This week, an unusual coalition of corrections officers and policy experts will come together in Washington, D.C., with one common goal in mind — to limit the use of solitary confinement for juveniles.
The campaign has enlisted some powerful voices to warn about the harms of isolation for young people.
Venida Browder lost her son twice: First to the lock-up at Rikers Island in New York, and then to suicide.
“Solitary confinement is what destroyed my son,” she said.
Browder’s 16-year-old son Kalief was accused of stealing a backpack. But he refused to plead guilty to something he said he didn’t do. Instead, he spent years in detention, waiting for a trial that never happened.
“He was a child being locked up for 23 hours a day for nearly two years,” Browder said. “That’s enough to destroy a man’s mind, let alone a child’s.”
Browder said her son tried to hang himself at Rikers. When corrections officers found him, he got a beating — and more time in isolation.
Eventually, authorities dropped the prosecution. Kalief came home, got a GED and took classes at community college. But Browder said her son was struggling.
“The look on his face — physically he was here, but mentally he wasn’t,” she said. “And it was too many days like that. It just overpowered him.”
Kalief Browder took his own life last year. Criminal justice researchers said that story is all too common.
“Young people who are held in solitary confinement have the worst outcomes, and that includes being at very high risk of suicide,” said Marc Schindler of the nonprofit Justice Policy Institute.
Schindler, a former youth corrections administrator, is helping to lead the Stop Solitary for Kids campaign that will kick off at an event at the National Press Club in Washington on Tuesday.
The coalition wants to end the use of isolation for juveniles, who are especially vulnerable because their brains are still developing. Its members include JPI, the Center for Children’s Law and Policy, the Council of Juvenile Correctional Administrators and the Center for Juvenile Justice Reform.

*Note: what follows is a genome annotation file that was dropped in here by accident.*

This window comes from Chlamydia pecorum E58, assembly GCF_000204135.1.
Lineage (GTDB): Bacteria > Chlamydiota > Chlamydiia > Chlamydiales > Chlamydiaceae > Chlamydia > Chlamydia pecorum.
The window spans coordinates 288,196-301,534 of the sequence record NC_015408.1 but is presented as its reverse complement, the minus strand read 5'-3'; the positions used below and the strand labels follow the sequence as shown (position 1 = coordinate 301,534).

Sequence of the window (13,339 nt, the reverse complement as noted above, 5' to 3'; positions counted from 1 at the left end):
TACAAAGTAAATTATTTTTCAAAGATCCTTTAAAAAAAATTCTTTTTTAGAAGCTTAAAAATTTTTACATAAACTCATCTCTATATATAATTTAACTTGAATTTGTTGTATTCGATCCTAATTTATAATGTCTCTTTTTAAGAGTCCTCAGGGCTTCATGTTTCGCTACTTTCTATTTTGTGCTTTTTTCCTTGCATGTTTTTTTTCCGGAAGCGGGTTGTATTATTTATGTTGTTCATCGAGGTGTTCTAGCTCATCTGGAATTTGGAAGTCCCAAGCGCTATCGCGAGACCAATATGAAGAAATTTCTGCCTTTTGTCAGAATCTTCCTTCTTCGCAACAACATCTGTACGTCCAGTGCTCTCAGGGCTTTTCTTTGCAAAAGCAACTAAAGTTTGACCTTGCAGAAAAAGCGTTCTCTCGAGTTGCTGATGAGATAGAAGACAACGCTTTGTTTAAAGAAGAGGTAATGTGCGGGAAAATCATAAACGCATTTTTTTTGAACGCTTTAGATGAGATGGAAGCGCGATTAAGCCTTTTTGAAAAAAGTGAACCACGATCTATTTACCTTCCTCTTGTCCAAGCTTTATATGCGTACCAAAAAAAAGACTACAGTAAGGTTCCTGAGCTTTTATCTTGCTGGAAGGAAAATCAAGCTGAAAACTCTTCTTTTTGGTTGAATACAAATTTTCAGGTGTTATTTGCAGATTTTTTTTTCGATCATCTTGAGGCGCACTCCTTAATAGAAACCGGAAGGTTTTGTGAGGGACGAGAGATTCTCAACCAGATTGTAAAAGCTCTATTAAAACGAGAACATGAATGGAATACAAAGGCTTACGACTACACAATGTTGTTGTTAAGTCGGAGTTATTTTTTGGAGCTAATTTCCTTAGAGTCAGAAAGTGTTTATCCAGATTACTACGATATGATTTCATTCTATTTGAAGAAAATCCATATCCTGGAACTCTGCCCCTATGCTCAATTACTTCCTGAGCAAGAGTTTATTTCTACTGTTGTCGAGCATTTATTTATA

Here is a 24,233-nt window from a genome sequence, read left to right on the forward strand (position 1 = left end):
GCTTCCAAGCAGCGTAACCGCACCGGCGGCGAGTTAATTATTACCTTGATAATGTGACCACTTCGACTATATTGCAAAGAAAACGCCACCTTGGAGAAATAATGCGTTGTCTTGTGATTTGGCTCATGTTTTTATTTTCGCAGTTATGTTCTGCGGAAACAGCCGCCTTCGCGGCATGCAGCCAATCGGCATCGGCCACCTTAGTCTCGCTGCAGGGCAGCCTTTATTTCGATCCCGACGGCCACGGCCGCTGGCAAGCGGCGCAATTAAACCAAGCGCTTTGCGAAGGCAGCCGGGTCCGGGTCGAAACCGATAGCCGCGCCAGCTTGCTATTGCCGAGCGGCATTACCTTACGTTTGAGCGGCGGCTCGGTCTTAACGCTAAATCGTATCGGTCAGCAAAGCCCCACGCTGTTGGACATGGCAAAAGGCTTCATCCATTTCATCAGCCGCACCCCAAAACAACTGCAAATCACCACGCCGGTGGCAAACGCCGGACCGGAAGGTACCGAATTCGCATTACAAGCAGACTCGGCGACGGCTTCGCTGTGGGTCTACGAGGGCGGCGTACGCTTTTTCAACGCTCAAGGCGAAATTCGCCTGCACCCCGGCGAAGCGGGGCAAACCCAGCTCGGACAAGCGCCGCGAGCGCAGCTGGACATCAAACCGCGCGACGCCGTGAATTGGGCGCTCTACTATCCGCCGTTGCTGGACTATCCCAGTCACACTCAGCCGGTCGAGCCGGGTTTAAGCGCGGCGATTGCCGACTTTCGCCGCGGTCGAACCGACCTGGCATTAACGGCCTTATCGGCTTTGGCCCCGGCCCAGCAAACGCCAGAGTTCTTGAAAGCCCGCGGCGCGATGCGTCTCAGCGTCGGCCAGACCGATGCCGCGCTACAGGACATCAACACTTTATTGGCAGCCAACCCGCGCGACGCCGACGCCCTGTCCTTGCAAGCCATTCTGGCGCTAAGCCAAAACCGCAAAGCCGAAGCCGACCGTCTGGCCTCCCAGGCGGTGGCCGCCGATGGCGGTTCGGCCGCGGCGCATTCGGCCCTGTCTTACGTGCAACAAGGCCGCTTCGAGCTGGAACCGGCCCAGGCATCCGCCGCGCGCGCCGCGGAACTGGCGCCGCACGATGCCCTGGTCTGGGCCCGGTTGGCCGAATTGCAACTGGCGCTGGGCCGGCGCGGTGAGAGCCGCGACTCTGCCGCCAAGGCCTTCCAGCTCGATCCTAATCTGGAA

Too often, advocates say, facilities use solitary as a catch all — a place to house young people who won’t follow the rules or as a warehouse for kids with mental illness.
“People are increasingly seeing that the use of solitary confinement is a counterproductive approach,” Schindler said.
That includes people like Christine Blessinger. She is executive director of the Division of Youth Services in Indiana’s Department of Corrections and works closely with the American Correctional Association.
Blessinger has signed on to the national movement to sharply limit isolation for juveniles, a move she said Indiana started to adopt years ago.
The state recruited staff who wanted to work with young people and had them wear polo shirts instead of police uniforms.
“We actually redefined the purpose of isolation, using it just as a temporary response to behavior, you know, if the youth threaten or harm others, and then returning them back to general population programming as soon as possible,” she said.
Ohio, Massachusetts and Oregon have moved in that direction too. Earlier this year, President Obama banned solitary for the tiny fraction of young people in federal prisons.
Venida Browder said that’s all good, but there’s a lot more work to do.
“I don’t want another mother to have to spend a lifetime sentence like I am,” she said. “I mourn every day.”
She said she doesn’t want to see any more children damaged like her son.